Lynn: Since the moment she read Long May She Reign, Cindy has been nagging me to start this series. I am hopelessly compulsive when it comes to reading books in order, so I ignored her and waited till this summer when the new editions came out and, darn, she was right again. I loved the first one and can hardly wait to read the rest. Yes, the political detail was fascinating but it was Meg's voice that really won me over. She sounded like a real teen to me: smart, sarcastic and a little self-absorbed, but very real. Meg's conflicted feelings toward her mother are so well portrayed that I found myself talking back to the book. Whatever your politics, this series is a winner.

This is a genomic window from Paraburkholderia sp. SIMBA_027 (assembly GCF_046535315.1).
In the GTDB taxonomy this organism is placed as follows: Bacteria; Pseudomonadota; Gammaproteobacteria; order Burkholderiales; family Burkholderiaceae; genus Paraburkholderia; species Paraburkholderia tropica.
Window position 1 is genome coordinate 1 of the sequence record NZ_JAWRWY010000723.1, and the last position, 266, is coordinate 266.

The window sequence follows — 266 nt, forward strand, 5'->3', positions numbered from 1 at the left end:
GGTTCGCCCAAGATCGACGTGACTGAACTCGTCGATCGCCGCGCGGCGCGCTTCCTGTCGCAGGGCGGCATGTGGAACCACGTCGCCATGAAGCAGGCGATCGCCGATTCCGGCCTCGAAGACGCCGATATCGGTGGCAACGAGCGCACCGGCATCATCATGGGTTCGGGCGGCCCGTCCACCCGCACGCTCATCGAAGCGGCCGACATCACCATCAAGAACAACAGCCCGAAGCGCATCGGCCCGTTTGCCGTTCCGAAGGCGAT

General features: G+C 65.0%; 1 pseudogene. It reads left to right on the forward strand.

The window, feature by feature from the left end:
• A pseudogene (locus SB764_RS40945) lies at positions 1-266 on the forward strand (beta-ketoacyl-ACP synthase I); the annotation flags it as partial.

Cindy: Lynn, You know I am ALWAYS right. :)


We've talked for a year about doing this blog but we suspected we might be our only audience. It has turned out to be soooo much fun to do and we are really excited by the wonderful feedback we are getting. Thank you VERY much to everyone for the kind comments, the humbling support and all your help spreading the word about our new adventure. We know booklovers are never short of opinions so post your thoughts and suggestions.